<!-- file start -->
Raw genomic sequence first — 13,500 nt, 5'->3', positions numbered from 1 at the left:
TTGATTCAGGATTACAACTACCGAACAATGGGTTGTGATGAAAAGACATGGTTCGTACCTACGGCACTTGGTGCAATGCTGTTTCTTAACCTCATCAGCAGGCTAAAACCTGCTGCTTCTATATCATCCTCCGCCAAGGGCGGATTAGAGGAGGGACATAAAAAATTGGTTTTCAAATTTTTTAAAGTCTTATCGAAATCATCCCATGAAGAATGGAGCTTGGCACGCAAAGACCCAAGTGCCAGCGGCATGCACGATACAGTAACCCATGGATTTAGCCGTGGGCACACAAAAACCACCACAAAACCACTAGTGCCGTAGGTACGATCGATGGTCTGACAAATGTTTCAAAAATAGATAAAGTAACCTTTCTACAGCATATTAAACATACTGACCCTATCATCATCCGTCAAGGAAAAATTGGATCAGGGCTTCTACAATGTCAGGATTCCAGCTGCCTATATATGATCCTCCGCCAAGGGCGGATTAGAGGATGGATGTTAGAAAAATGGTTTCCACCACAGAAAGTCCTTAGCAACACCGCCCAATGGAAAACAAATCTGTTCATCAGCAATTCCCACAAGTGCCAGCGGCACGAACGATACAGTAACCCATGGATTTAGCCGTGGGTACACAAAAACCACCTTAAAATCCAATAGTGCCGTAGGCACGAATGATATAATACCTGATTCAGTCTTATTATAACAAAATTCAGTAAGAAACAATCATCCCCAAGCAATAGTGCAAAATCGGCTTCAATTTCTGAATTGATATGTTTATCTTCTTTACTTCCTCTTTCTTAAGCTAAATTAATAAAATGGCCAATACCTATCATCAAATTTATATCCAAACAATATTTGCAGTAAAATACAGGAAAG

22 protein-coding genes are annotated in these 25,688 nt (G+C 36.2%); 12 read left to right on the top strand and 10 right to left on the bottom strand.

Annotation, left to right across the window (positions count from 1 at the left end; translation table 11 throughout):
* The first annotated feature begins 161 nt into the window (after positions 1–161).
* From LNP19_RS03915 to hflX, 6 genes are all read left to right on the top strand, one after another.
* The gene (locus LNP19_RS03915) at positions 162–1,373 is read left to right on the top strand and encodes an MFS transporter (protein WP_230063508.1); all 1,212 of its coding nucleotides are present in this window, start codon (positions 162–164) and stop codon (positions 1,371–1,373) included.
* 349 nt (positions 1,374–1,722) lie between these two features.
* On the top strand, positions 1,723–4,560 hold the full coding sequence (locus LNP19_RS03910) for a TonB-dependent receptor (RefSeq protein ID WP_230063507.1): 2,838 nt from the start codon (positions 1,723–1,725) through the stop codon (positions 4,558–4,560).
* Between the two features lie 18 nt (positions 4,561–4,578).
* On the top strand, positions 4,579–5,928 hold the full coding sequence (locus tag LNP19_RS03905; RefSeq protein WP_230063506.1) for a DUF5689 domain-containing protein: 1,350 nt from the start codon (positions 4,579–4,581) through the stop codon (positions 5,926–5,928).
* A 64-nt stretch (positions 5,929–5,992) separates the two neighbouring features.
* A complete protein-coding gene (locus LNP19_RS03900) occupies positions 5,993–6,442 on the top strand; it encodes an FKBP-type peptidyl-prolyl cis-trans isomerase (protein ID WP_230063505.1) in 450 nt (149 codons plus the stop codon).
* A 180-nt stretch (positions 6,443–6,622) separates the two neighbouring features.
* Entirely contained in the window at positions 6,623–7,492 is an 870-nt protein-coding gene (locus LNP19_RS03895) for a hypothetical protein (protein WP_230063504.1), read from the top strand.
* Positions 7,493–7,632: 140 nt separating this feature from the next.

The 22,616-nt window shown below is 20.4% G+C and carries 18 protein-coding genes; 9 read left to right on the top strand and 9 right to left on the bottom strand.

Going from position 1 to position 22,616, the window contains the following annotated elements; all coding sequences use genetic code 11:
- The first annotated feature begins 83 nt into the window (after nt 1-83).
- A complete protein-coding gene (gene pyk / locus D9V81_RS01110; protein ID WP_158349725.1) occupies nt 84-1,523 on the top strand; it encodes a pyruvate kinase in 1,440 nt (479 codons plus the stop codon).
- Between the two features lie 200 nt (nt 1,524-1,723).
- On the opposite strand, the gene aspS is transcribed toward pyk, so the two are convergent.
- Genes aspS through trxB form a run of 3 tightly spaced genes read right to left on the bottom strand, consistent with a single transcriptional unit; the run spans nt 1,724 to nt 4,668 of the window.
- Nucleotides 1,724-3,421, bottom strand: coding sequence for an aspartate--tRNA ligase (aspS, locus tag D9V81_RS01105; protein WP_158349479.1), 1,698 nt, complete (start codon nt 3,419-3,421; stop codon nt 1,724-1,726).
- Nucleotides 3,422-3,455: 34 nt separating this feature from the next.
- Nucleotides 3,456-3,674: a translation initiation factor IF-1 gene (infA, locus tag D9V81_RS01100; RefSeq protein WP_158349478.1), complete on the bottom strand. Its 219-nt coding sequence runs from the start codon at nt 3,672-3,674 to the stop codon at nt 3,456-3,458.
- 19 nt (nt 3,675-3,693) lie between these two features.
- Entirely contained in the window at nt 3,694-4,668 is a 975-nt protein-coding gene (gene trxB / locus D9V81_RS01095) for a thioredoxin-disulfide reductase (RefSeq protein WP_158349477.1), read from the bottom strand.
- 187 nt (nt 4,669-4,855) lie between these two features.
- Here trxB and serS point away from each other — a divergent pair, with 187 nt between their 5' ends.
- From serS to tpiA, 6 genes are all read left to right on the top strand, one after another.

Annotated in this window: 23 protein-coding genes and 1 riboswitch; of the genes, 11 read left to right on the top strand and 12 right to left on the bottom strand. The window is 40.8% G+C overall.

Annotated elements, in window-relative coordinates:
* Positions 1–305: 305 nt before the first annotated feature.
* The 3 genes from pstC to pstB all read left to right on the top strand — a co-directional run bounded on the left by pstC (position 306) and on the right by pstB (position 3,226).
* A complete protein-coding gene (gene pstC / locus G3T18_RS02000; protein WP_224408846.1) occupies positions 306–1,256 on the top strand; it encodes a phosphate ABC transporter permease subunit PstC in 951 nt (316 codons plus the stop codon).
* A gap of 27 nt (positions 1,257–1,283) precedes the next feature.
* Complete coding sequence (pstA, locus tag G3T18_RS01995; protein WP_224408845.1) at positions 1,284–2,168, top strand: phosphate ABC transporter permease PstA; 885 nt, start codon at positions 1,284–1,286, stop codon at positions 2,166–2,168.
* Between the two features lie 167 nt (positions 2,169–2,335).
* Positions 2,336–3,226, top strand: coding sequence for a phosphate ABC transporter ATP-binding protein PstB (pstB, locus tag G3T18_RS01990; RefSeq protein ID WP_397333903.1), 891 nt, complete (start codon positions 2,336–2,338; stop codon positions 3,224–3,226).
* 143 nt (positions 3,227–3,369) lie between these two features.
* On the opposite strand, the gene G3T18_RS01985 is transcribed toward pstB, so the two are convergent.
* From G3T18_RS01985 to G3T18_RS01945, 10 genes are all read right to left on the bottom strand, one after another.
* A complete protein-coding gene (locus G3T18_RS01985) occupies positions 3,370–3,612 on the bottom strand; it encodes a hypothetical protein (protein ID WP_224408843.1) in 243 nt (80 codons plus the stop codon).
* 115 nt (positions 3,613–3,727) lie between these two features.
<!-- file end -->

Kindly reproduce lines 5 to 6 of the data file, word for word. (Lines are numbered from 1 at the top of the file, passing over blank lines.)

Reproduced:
* The first annotated feature begins 161 nt into the window (after positions 1–161).
* From LNP19_RS03915 to hflX, 6 genes are all read left to right on the top strand, one after another.